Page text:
‘How I Made This Book’

Publication of a significant creative work is a milestone in the career of a humanities scholar. The Center for the Humanities in Arts & Sciences shares on its website a glimpse into the book-publishing journey of seven university faculty members.

How America became ‘a city upon a hill’

Abram Van Engen in Arts & Sciences has published a new book, “City on a Hill: A History of American Exceptionalism.” Humanities, the magazine of the National Endowment for the Humanities, shared an excerpt from the book in its winter issue.

Chancellor shares message about coronavirus

Chancellor Andrew D. Martin shares a message with the university community about the impact of the novel coronavirus outbreak: “I urge each member of our community to see one another’s humanity and to extend compassion and empathy to those most impacted.”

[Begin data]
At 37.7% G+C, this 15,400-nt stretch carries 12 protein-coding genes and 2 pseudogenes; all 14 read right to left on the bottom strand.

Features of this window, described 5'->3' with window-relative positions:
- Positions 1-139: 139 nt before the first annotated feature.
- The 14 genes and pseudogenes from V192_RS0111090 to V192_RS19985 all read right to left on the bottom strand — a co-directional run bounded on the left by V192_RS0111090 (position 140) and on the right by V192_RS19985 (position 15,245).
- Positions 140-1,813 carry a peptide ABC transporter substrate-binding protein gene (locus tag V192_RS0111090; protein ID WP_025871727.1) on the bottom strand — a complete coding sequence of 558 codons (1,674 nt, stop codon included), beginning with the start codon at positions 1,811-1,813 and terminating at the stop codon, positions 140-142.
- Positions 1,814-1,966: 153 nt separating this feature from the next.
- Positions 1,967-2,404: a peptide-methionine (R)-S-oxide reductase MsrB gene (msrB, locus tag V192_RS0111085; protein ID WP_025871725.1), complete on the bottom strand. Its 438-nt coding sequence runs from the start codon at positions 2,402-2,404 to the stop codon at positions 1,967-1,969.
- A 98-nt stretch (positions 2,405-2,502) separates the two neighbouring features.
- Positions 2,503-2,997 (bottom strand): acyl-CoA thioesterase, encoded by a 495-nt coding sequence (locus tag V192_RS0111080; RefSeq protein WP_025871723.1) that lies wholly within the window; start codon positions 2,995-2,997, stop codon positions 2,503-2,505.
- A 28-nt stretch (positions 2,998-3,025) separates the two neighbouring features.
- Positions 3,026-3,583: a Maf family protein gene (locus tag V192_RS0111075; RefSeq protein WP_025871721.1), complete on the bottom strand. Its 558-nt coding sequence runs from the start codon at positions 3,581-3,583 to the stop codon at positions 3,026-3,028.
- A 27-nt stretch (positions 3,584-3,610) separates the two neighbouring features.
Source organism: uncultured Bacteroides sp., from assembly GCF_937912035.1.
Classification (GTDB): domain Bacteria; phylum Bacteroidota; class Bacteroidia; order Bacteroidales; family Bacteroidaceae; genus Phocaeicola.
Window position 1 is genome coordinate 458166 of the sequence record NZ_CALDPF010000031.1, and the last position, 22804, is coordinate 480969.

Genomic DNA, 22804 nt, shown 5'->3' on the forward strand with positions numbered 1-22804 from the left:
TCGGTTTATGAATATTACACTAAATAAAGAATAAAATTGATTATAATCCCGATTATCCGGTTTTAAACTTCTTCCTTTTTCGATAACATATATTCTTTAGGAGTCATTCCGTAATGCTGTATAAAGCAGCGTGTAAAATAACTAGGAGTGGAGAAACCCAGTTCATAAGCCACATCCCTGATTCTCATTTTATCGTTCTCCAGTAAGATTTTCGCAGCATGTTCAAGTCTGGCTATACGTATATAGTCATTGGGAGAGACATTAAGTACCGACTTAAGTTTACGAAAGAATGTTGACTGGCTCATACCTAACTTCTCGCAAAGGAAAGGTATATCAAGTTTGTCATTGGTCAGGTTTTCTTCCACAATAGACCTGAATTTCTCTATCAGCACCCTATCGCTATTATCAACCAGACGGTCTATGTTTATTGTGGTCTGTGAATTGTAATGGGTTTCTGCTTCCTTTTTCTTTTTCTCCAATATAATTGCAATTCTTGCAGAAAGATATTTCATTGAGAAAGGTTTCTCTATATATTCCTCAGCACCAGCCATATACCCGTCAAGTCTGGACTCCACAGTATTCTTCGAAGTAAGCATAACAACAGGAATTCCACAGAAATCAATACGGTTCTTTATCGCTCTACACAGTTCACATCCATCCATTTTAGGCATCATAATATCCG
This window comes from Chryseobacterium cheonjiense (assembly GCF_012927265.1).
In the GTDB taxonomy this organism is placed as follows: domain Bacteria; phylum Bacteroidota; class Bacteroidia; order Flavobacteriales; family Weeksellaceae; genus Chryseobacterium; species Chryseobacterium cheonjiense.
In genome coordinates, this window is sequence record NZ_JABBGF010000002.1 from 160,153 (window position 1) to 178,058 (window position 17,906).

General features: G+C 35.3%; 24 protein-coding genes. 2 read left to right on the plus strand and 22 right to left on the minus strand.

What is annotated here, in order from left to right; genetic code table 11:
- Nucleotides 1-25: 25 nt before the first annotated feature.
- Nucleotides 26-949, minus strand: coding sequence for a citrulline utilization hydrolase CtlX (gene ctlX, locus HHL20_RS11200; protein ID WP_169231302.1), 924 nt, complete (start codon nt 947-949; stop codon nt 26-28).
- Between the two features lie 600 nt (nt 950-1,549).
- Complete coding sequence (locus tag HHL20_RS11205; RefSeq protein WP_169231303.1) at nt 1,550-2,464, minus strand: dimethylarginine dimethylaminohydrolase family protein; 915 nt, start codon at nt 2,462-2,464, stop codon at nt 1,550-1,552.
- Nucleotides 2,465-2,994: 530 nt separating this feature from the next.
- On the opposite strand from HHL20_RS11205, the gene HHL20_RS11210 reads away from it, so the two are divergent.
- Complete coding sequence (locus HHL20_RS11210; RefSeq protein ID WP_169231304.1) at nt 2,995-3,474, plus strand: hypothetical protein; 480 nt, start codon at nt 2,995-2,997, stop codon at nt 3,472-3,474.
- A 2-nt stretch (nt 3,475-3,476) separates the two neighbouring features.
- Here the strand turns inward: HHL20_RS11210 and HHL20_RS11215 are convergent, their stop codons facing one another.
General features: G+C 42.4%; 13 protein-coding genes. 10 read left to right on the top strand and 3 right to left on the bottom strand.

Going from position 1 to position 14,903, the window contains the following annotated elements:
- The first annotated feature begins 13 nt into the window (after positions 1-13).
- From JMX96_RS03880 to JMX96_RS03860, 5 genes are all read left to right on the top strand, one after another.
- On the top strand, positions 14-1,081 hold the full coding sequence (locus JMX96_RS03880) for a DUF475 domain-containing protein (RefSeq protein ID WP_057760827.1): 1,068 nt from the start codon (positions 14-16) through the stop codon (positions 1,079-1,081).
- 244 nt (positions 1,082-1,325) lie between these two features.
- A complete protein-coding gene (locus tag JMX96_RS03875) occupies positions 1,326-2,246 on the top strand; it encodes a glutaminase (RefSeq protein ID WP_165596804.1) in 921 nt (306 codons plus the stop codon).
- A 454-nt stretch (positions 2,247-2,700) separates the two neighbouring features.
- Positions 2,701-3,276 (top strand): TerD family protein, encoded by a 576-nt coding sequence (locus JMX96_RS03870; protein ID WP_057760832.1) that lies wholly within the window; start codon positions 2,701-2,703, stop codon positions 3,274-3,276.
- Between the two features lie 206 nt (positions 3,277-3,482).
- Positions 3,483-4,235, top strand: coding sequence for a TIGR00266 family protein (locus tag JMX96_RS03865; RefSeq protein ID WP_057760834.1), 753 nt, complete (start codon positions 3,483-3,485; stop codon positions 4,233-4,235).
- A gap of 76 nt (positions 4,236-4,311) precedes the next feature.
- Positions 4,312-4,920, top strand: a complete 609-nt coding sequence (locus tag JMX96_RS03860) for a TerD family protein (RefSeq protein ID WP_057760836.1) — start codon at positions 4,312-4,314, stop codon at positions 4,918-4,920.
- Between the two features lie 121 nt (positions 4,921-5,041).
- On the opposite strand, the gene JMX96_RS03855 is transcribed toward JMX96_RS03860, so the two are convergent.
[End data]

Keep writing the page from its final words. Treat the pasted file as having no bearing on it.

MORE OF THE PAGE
Surgeons publish spinal surgery textbook

Renowned spine surgeons Keith H. Bridwell, MD, and Munish Gupta, MD, both noted surgeons, educators and researchers at the School of Medicine, have published the fourth edition of Bridwell and DeWald’s Textbook of Spinal Surgery.

Washington Post icon

‘Trump’s impeachment trial is no witch hunt’

Washington Post

Historian Christine Johnson in Arts & Sciences writes a perspective piece in The Washington Post exploring the history of witchcraft persecutions in Europe and the light they shed on the modern criminal justice system’s failures.

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‘American Dirt’ gets Mexico very wrong

Washington Post

Mexican culture scholar Ignacio Sánchez Prado, of Arts & Sciences, writes an op-ed in The Washington Post criticizing the new novel “American Dirt” by Jeanine Cummins. He calls the book “a reminder of the deep ignorance regarding Mexico and Mexicans in U.S. culture.”

‘America’s most underappreciated right’

The Atlantic

John Inazu, the Sally D. Danforth Distinguished Professor of Law and Religion, writes an article in The Atlantic about the importance of the right of assembly, saying that American leaders too often ignore that right.

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